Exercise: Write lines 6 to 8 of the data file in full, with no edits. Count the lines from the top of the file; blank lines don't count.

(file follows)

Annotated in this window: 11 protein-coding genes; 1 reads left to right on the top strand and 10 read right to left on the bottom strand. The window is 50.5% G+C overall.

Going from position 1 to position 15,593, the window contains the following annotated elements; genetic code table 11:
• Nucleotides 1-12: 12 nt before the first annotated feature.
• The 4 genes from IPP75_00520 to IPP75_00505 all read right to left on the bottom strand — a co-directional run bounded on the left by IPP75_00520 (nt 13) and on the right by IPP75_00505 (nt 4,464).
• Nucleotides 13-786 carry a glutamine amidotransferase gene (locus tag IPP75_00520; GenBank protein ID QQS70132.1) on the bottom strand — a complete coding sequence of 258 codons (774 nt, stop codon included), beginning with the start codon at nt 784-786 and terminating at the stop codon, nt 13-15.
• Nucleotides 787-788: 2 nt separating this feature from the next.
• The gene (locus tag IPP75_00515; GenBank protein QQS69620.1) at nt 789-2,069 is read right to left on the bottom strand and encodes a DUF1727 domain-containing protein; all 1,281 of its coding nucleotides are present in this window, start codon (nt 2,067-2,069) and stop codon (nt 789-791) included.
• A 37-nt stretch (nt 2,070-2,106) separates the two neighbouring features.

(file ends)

• Nucleotides 787-788: 2 nt separating this feature from the next.
• The gene (locus tag IPP75_00515; GenBank protein QQS69620.1) at nt 789-2,069 is read right to left on the bottom strand and encodes a DUF1727 domain-containing protein; all 1,281 of its coding nucleotides are present in this window, start codon (nt 2,067-2,069) and stop codon (nt 789-791) included.
• A 37-nt stretch (nt 2,070-2,106) separates the two neighbouring features.